In 1967, Morgentaler made his debut on the national stage and entered the abortion debate in a dramatic way. He testified before a government committee considering changes to the abortion law, advocating that any woman should have the right to end her pregnancy without risking death.
It was a bold statement. At the time, performing an abortion could land a doctor in jail with a life sentence. Women who had abortions faced imprisonment of up to two years.
Against that backdrop, Morgentaler at first refused requests to end pregnancies. But by 1969, he said he could refuse no longer. He opened an abortion clinic in Montreal and openly began performing abortions illegally — thousands of them. It was no secret; he gave interviews and even allowed TV news crews to film. He viewed the access to abortion as a simple matter of human rights.
Condemnation came quickly and on a variety of fronts. It didn't take long for his first arrest.
He was subsequently acquitted by a jury. But the Quebec Court of Appeal overturned that acquittal and sentenced him to prison. He served 10 months in Montreal's Bordeaux Jail.
The law was eventually changed so that a jury acquittal could no longer be overturned on appeal, another piece of Morgentaler's legacy.
There would, of course, be many more arrests, two more jury acquittals (one in Quebec and one in Ontario), at least eight raids on his clinics, one firebombing and huge legal bills.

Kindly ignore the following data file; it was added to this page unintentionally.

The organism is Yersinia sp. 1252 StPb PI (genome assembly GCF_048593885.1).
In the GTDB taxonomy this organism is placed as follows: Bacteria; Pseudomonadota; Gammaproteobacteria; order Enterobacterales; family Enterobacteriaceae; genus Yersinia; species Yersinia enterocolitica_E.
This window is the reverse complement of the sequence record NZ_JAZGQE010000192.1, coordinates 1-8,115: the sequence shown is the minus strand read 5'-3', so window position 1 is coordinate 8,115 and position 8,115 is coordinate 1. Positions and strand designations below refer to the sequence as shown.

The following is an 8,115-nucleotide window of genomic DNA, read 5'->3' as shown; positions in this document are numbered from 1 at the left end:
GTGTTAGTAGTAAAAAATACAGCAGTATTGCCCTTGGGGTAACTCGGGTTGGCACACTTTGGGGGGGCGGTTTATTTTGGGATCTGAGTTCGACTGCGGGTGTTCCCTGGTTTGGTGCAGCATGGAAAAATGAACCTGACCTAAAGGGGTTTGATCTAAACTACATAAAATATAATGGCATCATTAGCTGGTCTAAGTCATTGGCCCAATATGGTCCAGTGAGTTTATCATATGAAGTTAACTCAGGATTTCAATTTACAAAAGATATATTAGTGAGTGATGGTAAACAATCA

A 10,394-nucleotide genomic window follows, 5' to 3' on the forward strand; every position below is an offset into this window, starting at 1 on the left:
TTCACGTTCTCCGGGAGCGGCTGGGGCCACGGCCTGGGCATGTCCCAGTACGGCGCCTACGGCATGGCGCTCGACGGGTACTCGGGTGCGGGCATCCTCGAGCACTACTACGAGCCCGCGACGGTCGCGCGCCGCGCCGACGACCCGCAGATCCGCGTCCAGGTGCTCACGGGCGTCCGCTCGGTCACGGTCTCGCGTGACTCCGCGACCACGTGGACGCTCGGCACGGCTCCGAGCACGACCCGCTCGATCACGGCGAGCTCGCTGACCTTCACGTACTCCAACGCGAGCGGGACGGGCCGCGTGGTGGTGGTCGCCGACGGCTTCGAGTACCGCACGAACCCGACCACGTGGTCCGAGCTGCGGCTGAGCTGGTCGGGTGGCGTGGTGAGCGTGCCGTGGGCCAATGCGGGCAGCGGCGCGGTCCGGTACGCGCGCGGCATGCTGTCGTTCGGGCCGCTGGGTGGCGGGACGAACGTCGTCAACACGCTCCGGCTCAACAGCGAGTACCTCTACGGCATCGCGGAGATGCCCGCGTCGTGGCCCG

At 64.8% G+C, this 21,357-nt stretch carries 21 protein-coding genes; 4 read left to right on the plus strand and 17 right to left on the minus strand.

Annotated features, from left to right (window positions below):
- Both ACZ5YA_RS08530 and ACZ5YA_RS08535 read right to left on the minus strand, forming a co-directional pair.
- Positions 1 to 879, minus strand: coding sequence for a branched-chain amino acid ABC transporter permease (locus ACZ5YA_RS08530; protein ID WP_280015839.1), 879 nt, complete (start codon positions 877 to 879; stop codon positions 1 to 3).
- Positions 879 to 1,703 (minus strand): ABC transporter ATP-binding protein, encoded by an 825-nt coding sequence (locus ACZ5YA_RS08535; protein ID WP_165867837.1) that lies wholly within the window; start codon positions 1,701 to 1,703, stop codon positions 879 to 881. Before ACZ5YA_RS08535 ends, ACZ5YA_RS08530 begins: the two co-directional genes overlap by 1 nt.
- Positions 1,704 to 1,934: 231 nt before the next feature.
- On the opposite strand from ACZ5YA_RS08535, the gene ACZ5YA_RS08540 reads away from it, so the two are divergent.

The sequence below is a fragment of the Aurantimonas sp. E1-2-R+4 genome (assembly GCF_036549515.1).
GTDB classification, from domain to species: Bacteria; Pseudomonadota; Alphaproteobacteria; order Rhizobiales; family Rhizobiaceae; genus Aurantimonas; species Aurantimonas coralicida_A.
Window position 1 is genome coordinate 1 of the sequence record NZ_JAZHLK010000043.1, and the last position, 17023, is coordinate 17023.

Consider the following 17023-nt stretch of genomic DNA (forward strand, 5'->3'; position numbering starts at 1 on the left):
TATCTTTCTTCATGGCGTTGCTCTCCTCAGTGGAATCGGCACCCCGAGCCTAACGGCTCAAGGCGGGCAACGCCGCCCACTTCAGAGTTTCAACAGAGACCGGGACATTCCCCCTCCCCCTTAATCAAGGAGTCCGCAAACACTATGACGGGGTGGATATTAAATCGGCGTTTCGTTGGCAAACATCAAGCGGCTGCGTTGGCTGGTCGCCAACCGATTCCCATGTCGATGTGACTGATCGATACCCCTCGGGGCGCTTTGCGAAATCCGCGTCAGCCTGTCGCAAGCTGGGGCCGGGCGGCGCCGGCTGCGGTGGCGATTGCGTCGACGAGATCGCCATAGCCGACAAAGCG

Battles after Supreme Court victory
Then, on Jan. 28, 1988 — a day he calls the greatest of his life — the Supreme Court of Canada struck down Canada's abortion law. That law, which required a woman who wanted an abortion to appeal to a three-doctor hospital committee, was declared unconstitutional.
It was a huge victory for Morgentaler and his supporters. "Finally, we have freedom of reproduction in this country," he said. He called it a victory for women, common sense and justice.
But the high court ruling did not specifically enshrine the right of a woman to have access to abortion. Rather, it tossed out the federal law that regulated it; that made it like any other medical procedure governed by the Canada Health Act.
Number of abortions performed in Canadian hospitals in 2011: 92,524
Number performed in 1987 (the year before the Supreme Court ruling): 70,023
Source: Statistics Canada, Canadian Insitute for Health Information
One of those principles is equal access. Two decades after the Supreme Court ruling, some hurdles still remain in many parts of the country.
Although slowed by a severe stroke in his 80s, Morgentaler continued to battle some provincial governments that don’t pay for abortions in private clinics and railed against those who, in his view, throw roadblocks in the way of women who seek to end unwanted pregnancies.
To be sure, many critics say his legacy is not one to be celebrated. But Morgentaler made no apologies, calling them misguided. He rejected their view that an embryo is a baby, that ending a pregnancy is ending a life. A blueprint is not a building, he says, an egg is not a chicken.